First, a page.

This week's post is, in part, a response to a Word Press inquiry about how to approach trills in Mozart's Sonata in F, K. 332. (Allegro) The measures under examination are those that lead toward the Development section with a modulation to the Dominant key of C Major. These same configured trills return at the… Continue reading Trills, Trills, Trills and how to practice them!
Experimentation is central to piano learning in all its phases, including that which applies to the build-up of trills. Unfortunately, for many students engaged in such a learning process, rapid alternations of notes will often ignite instant panic and fear which tighten muscles, inhibiting a smooth flowing musical line. In some instances, the initial approach… Continue reading Navigating Tricky Trills
I'm the first to admit that not every learning journey through a particular composition will produce results we might have hoped for. After weeks or even months of methodical practicing in baby steps, we can find ourselves literally over a barrel, wading through ornaments, for example, that are crystal clear in slow tempo, but suffer… Continue reading Practicing Challenging Pieces: If we’re over a barrel, we can still learn something valuable
Many adult students get bent out of shape when a piece of "night music" blooms with "improvised," decorative passagework at peak expressive levels. Add in prolonged trills with lower notes tied (held down) leading to a decisive crescendo through a tricky chromatic scale, and many players will shrink from the challenge. They'll prefer to skip… Continue reading Don’t Choke through peak sections of a Chopin Nocturne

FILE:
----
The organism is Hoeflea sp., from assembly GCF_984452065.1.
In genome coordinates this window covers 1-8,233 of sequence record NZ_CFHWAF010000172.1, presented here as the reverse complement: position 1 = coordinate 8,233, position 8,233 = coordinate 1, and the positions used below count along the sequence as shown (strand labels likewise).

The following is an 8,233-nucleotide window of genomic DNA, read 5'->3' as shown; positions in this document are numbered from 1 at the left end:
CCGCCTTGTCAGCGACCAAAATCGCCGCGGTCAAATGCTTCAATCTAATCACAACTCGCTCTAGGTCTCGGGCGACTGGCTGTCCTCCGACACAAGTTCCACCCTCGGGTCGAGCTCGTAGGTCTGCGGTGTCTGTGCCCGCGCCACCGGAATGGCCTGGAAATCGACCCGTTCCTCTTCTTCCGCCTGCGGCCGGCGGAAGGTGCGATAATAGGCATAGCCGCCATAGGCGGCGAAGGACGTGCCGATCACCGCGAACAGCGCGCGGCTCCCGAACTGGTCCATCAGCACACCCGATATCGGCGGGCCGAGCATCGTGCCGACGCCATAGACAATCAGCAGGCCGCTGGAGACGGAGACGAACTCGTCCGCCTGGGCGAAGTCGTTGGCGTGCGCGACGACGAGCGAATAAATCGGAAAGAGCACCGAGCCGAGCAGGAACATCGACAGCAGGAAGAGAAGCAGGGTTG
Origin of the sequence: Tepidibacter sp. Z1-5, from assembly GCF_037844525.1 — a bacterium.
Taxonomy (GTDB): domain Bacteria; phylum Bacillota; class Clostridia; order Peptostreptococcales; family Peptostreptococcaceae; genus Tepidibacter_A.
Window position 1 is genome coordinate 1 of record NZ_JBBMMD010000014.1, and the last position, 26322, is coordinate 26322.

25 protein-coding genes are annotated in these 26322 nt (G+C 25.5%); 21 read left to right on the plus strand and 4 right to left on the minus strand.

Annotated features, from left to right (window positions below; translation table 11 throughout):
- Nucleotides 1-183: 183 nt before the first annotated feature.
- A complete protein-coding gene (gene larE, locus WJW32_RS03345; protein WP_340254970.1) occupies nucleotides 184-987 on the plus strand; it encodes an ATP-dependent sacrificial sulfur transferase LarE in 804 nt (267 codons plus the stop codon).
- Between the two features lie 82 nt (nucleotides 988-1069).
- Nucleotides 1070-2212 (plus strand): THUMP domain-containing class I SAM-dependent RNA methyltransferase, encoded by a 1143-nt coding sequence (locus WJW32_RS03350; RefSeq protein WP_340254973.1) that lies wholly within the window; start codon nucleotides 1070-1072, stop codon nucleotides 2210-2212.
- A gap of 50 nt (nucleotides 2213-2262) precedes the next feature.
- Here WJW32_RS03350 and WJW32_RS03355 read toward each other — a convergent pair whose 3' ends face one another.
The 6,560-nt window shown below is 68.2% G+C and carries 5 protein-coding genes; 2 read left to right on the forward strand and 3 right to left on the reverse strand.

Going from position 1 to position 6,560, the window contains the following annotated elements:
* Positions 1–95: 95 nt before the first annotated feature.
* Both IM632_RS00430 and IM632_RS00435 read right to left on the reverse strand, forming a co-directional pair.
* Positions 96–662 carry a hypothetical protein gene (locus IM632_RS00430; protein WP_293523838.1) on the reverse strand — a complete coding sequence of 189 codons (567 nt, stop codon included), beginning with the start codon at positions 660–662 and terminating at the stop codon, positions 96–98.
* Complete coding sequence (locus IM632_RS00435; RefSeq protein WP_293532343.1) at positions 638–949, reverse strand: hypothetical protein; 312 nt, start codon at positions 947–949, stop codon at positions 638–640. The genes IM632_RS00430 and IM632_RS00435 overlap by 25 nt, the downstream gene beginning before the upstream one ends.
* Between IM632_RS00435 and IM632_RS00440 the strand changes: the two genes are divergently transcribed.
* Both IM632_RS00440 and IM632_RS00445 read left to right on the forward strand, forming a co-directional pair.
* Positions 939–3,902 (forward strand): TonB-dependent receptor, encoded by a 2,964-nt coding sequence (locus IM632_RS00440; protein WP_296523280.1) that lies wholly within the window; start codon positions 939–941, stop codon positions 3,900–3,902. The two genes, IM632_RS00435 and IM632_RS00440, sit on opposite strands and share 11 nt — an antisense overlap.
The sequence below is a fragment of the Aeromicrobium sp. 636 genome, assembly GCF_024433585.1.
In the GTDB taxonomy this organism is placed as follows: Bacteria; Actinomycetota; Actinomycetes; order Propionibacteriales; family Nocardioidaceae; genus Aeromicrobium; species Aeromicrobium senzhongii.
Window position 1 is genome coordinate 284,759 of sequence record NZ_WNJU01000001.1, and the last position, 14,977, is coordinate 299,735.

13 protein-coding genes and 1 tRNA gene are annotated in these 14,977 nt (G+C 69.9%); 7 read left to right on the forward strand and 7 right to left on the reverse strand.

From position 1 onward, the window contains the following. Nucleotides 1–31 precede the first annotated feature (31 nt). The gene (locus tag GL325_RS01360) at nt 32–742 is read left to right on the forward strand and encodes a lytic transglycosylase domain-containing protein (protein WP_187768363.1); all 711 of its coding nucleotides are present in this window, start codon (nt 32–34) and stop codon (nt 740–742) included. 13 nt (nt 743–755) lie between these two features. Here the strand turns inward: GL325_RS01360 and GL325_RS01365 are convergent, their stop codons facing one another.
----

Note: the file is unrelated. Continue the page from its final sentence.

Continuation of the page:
When working on executing ornaments with an adult student as they appear in J.S. Bach's Prelude in F minor, I thought instantly of Claudio Arrau's allusions to "shaking" these out, without having a thread of tension in the arms, wrists, and hands. One of his biographers, Joseph Horowitz, profiled the pianist in an extensive interview… Continue reading Piano Technique: Shaking out Bach Ornaments! and the influence of Claudio Arrau
Joyce Di Donato, "lyric-coloratura mezzo-soprano," is my model for trilling. In an embedded you tube video, the opera singer emphasizes the undulating character of a beautifully executed trill that leans on the upper note. (Too often pianists deliver a robotic stream of alternating notes that's shapeless and out of breath, ignoring an internal flow and… Continue reading Piano Technique: Trills and the vocal model
It's amazing how one can fill a whole page rhapsodizing about trills. But for me they are more OPERATIC, as if a splendid soprano were singing a Mozart aria, producing the most artfully beautiful alternation of two notes. These would be undulating, and grouped in such a way, that their lilt would be apparent. In… Continue reading Piano Technique: Practicing Trills